Listener ReviewsMember Name:
After five years of following this band --- and I mean that literally from Dayton, Ohio to Kansas City to Galway, Ireland --- what has kept this fan coming back is the downright addictive quality their music has as it transports all of us out of the ordinary into the hopeful parts of life, each and every time we experience it.
And the latest CD from The Elders, “Wanderin’ Life & Times” is no exception. In fact, this is the Elders CD that sets the standard for the band’s ability to take us to new places.
Take the song, “Common Man,” for example. With its strong bass beat from both the guitar and vocals, it could easily be a part of the New York City club scene. But, listen to the lyrics and you’ll soon realize that this song delivers something much more meaningful than a 3 a.m. apple martini ever could. For it is a tribute to the tenacity of those who do whatever it takes to carve out a life for themselves, their families, and their country. Having pride in one’s life is not new, but pairing it with a club beat is. This song transports us to a place that celebrates the spirit and accomplishments of the common man it is named after. And that, like the entire CD, is something to dance about.
“Wanderin’ Life & Times” is full of surprises and delivers a richness of reflection paired with fresh arrangements not seen from the band before. And like all good art, it challenges us to think, experience, and express in new ways.
So, buy this CD and get jiggy with it --- Irish jiggy, that is.
Member Name: clavelle
Date Posted: 23-Oct-2011
This is the latest studio CD from this celtic-rock powerhouse fronted by Ian Byrne, a Kansas City resident and native of County Wicklow, Ireland. The rest of the band members are Steve Phillips, guitar & mandolin; Brent Hoad on fiddle & mandolin; Norm Dahlor on bass & banjo; Tommy Sutherland – drums & percussion, and Joe Miquelon on keys, accordion & organ. Their stellar songwriting and musicianship is once again showcased in this new release.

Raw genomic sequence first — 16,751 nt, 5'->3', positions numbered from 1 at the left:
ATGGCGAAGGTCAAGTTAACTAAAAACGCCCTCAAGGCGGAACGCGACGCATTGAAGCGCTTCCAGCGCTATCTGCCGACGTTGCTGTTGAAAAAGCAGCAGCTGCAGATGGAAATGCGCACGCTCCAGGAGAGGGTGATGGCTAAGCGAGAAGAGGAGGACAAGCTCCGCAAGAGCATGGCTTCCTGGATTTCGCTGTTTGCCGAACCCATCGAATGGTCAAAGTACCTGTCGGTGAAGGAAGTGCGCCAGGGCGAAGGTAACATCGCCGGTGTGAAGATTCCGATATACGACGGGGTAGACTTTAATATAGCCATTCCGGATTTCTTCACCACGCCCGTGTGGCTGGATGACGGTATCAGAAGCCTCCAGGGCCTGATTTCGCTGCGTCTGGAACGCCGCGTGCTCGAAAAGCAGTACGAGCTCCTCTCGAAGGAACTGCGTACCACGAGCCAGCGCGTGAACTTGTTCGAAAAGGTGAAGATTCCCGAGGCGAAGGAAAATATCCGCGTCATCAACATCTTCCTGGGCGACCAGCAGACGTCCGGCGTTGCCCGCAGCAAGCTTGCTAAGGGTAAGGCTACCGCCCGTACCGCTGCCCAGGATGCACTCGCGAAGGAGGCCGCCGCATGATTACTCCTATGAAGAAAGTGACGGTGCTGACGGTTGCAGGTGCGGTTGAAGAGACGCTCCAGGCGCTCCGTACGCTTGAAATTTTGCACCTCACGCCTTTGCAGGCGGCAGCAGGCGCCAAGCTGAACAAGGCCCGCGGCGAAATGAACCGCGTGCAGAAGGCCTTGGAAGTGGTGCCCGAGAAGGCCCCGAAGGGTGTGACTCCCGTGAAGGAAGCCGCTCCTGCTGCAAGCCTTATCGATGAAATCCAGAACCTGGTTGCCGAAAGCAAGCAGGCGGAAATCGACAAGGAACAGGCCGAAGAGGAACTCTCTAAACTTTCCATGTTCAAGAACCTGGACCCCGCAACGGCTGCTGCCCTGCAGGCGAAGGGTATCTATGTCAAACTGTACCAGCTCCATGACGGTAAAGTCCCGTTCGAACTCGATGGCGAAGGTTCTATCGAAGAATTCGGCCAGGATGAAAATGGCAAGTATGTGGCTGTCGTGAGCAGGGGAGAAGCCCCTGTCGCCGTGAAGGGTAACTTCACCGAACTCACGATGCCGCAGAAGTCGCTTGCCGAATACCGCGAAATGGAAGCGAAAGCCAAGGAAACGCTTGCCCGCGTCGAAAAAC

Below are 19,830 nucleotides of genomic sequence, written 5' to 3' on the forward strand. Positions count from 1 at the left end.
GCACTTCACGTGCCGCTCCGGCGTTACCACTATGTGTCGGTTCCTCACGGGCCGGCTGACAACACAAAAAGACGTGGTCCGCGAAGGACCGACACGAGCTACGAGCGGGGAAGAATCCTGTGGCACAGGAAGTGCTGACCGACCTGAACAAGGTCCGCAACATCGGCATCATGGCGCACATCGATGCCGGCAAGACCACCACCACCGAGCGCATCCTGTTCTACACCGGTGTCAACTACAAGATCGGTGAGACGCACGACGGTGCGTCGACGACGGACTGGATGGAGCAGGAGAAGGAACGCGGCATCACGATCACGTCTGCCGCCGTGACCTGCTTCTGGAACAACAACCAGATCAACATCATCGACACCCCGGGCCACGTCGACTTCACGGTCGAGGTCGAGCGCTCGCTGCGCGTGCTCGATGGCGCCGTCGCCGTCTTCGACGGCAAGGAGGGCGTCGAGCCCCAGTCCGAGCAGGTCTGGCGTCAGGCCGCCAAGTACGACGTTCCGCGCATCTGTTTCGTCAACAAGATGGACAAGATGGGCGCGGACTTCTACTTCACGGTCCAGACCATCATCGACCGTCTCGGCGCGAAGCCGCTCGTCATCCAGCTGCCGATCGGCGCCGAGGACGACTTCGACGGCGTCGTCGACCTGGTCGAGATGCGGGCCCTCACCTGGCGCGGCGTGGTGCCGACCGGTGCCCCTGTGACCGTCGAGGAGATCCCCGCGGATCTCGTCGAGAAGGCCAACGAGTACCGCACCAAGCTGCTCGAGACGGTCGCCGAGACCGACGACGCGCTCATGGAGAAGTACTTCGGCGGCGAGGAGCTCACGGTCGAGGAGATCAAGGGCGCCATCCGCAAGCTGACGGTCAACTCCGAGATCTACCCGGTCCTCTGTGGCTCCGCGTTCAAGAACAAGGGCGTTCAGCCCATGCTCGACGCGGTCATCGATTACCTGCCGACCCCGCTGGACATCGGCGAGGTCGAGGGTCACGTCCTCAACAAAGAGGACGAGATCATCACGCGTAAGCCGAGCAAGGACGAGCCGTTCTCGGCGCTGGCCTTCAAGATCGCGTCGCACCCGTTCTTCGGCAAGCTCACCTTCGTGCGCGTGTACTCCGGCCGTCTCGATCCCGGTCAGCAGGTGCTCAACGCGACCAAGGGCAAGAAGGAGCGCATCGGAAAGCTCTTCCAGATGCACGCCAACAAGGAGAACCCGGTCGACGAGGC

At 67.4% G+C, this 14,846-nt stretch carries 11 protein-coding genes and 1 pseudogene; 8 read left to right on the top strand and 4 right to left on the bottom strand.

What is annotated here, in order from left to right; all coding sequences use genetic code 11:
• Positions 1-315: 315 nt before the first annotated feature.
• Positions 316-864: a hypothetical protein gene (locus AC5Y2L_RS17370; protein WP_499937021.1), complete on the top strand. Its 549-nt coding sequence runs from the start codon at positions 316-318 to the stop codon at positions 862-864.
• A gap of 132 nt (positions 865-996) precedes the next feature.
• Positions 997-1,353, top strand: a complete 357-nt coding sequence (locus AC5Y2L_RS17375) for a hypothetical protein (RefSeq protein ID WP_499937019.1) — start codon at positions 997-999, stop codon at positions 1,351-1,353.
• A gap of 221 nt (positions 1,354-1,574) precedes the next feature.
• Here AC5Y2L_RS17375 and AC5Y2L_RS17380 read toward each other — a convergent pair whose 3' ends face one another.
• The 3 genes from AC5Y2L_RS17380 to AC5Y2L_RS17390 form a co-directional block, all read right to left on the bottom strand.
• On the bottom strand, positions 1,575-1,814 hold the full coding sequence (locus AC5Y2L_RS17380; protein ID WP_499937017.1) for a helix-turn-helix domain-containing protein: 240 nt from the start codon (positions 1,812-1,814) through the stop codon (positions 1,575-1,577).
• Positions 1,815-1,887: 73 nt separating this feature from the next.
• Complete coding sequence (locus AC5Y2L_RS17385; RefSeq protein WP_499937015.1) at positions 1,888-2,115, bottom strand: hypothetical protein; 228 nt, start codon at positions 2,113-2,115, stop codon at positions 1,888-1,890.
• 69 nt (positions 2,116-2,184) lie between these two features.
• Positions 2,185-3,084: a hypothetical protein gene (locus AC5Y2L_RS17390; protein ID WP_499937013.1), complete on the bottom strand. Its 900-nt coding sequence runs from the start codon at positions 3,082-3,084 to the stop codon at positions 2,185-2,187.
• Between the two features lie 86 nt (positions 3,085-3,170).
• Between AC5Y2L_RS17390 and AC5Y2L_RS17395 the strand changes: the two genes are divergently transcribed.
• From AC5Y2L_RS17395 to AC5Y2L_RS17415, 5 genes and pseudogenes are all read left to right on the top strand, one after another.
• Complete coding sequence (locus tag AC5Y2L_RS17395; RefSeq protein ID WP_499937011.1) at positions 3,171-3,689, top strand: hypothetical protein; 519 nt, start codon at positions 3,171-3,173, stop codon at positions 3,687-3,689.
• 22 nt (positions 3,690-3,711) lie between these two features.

My first off hit on the initial listen was the title track, Wanderin’ Life and Times, catchy rhythm and melody, a good story, and an easy to remember and sing-a-long-to chorus. I immediately hit the back button, and listened to it again. Please Come Home is an anthem to the brave men and women serving in the military forces, and is sure to be a massive crowd pleaser. With haunting whistle at the start and amazing harmonies by the lads throughout, this new tune is going to bring tears to the eyes of many audiences as those who serve are honored and remembered.
Appalachian Paddy is a treat for the listener, the longest track on the CD at 7m 40s, it tells the story of Dinny and his fiddle, his emigration to America and witnesses the transformation of traditional irish music into the hill music of the Appalachian mountains. More history is served in Orange Plank Road (battle of the wilderness), the story of this civil war battle is told in this song, the music is old-timey, and is simple yet memorable. The lyrics once again shine through in this retelling of a true story – something The Elders are known for doing.
You’ll be rocking out and singing along to Building a Boat, Seven Years and Whiskey on the Fire, all wonderful foot tapping tunes. Station #9 the loudest, fastest, rockingest track on the CD is massive in its sound, tempo and arrangement. The more you hear it, the more you love it!
The story of our times is told in Common Man, the working man providing for his family, working his fingers to the bone. The theme of the times is continued in Forever Friend, and What a House – what a world we could have if we all worked together instead of against each other (hear me, Congress?).
As always with The Elders, every single track is excellent; well written, performed and produced. This is a must have CD for your collection!
Member Name: kathyo
Date Posted: 22-Oct-2011
Member Name: FiddlingMcGuire
Date Posted: 22-Oct-2011
This is an awesome group of musicians! Very professional and a genuinly nice and talented group of guys!